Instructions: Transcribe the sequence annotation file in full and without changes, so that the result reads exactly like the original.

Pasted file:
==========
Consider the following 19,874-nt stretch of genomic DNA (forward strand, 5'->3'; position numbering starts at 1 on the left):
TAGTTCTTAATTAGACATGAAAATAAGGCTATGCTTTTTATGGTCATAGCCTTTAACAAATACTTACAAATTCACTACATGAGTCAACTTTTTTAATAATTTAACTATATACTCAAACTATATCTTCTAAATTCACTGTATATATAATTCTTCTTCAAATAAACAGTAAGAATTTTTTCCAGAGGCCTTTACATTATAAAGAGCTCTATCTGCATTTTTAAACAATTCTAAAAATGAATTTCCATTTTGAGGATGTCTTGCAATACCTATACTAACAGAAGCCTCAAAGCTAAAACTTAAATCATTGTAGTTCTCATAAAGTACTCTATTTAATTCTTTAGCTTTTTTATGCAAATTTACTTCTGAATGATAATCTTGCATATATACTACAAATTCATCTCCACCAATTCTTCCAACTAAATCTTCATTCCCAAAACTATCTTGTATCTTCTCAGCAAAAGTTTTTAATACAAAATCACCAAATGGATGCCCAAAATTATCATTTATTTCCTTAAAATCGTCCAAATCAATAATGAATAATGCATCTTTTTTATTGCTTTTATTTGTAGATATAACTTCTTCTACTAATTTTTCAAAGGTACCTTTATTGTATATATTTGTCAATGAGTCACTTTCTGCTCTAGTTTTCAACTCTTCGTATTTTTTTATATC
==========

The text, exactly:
Consider the following 19,874-nt stretch of genomic DNA (forward strand, 5'->3'; position numbering starts at 1 on the left):
TAGTTCTTAATTAGACATGAAAATAAGGCTATGCTTTTTATGGTCATAGCCTTTAACAAATACTTACAAATTCACTACATGAGTCAACTTTTTTAATAATTTAACTATATACTCAAACTATATCTTCTAAATTCACTGTATATATAATTCTTCTTCAAATAAACAGTAAGAATTTTTTCCAGAGGCCTTTACATTATAAAGAGCTCTATCTGCATTTTTAAACAATTCTAAAAATGAATTTCCATTTTGAGGATGTCTTGCAATACCTATACTAACAGAAGCCTCAAAGCTAAAACTTAAATCATTGTAGTTCTCATAAAGTACTCTATTTAATTCTTTAGCTTTTTTATGCAAATTTACTTCTGAATGATAATCTTGCATATATACTACAAATTCATCTCCACCAATTCTTCCAACTAAATCTTCATTCCCAAAACTATCTTGTATCTTCTCAGCAAAAGTTTTTAATACAAAATCACCAAATGGATGCCCAAAATTATCATTTATTTCCTTAAAATCGTCCAAATCAATAATGAATAATGCATCTTTTTTATTGCTTTTATTTGTAGATATAACTTCTTCTACTAATTTTTCAAAGGTACCTTTATTGTATATATTTGTCAATGAGTCACTTTCTGCTCTAGTTTTCAACTCTTCGTATTTTTTTATATC